Stomach flu Symptoms (Gastroenteritis)

Inflammation and irritation of stomach and gastrointestinal tract (intestines) caused due to viral, bacterial or parasitic infection or due to food borne illnesses is termed as Stomach flu. It is also termed as gastroenteritis.  Norvovirus often causes stomach flu in adults and Rotavirus is the culprit in case of infants and children. Bacterial strains causing this infection include E.Coli, Salmonella, Campylobacter and Shigella.

In few cases, protozoans such as Giardia and cryptosporidium also cause the infection. Intake of contaminated food or water and contact with infected person are often the causes for contracting the infection. Taking raw or uncooked oysters also increases the risk for infection. Young children, older adults and those with very weak immune system are easily susceptible to stomach flu.


Stomach flu Symptoms

Stomach flu affects both stomach and intestines. Stomach flu symptoms often start within one to three days of infection and continue for a day or two. In few cases, symptoms may persist up to ten days.

Commonly observed stomach flu symptoms include:

  • Abdominal pain with cramps: Cramps will be more severe until a loose bowel movement occurs. It then subsides a little and next cycle of cramps start.
  • Mild fever of about 100 F. Nausea.
  • Diarrhea.
  • Vomiting.

Severe Stomach flu symptoms

  • Swelling of the abdomen and irresistible pain in lower abdomen.
  • Dehydration characterized by reduced urination, dry mouth, lack of sweating, lightheadedness, shrunken eyes and fatigue.
  • Vomiting of blood.
  • Bloody stools.
  • Stiffness of joints.
  • Loss of weight.
  • Severe vomiting for more than 48 hours.
  • High fever above 101 degrees.

Stomach flu symptoms such as high fever, blood in stools or vomit, dehydration and severe abdominal pain should be given emergency medical attention. Negligence to treat dehydration often results in complications.

Treatment of Stomach flu

There is no specific treatment against viral stomach flu. Being a viral infection it subsides on its own. Only in very rare cases as in people with suppressed immune system stomach flu results in complications. Antibiotics are used only after diagnosing bacterial infection as improper use of antibiotics results in development of antibiotic resistance.

Physical examination and the history of symptoms often confirm the case of stomach flu. The physician will also ask for a stool test to identify parasitic and bacterial infections.

  • If diagnosis reveals bacterial infection then antibiotics are prescribed to treat the infection. Bacterial infection caused by bacterial strains Shigella, Campylobacter and Vibrio Cholera is treated using specific antibiotics. Infection by Salmonella strains is treated without using antibiotics by advising the patient to take plenty of rest and fluids to prevent dehydration.Stomach flu
  • Medications may be given to control vomiting in adults. Antimetics such as promethazine, ondansetron or prochlorperazin are used to regulate vomiting. Infants are not given antimetics. Older children may be given very low dose of antimetics to control vomiting depending on the condition.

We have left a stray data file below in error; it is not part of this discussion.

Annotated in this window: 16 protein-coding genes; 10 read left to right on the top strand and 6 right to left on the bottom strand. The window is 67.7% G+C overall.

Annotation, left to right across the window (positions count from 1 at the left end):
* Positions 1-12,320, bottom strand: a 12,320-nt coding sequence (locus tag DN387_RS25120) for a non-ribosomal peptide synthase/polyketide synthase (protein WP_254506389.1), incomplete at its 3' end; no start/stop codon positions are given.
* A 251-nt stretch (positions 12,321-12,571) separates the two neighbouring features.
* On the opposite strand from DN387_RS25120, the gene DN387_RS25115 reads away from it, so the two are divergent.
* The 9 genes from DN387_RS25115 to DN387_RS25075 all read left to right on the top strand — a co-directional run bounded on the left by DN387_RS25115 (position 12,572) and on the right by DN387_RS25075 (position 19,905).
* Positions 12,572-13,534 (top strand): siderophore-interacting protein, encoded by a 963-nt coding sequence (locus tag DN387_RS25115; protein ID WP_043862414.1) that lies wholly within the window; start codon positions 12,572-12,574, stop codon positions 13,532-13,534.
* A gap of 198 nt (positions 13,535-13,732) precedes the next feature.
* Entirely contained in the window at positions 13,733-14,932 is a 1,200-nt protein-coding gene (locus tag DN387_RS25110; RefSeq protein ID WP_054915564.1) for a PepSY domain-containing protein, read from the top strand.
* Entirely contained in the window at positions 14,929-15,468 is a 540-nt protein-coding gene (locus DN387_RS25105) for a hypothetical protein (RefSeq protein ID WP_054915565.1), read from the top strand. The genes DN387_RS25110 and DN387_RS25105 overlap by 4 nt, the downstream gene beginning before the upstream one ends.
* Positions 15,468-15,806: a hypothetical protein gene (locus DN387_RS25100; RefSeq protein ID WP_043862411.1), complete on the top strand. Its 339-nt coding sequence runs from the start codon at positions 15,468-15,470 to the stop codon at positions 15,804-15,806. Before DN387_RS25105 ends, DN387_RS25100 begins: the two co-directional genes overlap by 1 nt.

• Diarrhea observed in stomach flu caused by toxins is not controlled with medications. In other cases, anti diarrheal drugs such as loperamide or diphenoxylate atropine are given in appropriate dosage to patients above three years of age.

Following simple home remedies helps to relieve stomach flu symptoms and prevent complications.

  • Fluids lost due to vomiting and loose bowel movements should be replaced. However, fluids should not be taken at once as the empty and irritated stomach gets further irritated and the patient will vomit all the water. Plain water is also not recommended as it would dilute the minerals of the body resulting low sodium levels of blood. If the patient does not co-operate to take fluids at least a mouth full should be offered frequently to prevent dehydration.
  • Once, the patient starts to tolerate fluids without vomiting, soft bland diet can be started. Foods such as bananas, rice, apples and toast (BRAT diet) can be given. Gradually normal diet can be restored. Until stomach flu symptoms subside completely foods such as dairy products, alcohol, caffeine, fatty foods and nicotine should be avoided.
  • Taking plenty of rest.
  • Medications such as ibuprofen or acetaminophen should be taken cautiously only under the advice of physician.

If home remedies fail to relieve dehydration then IV fluids are administered to the patient to restore lost fluids.

Stomach flu : Preventive and precautionary measures

Stomach flu being an infectious disease can be prevented by taking appropriate care.

  • Washing hands after using toilet and also before eating food.
  • Proper washing of soiled laundry.
  • Taking hygienic, healthy and well cooked food.
  • Storing of foods properly to prevent flies.
  • Following vaccination schedules. Vaccines for V.cholera should be taken before traveling to high risk areas. Children should be given vaccines against rotavirus.
  • Avoid sharing plates, towels or other things used by infected people.

As confused by many stomach flu or gastroenteritis is not same as flu attacking the respiratory system.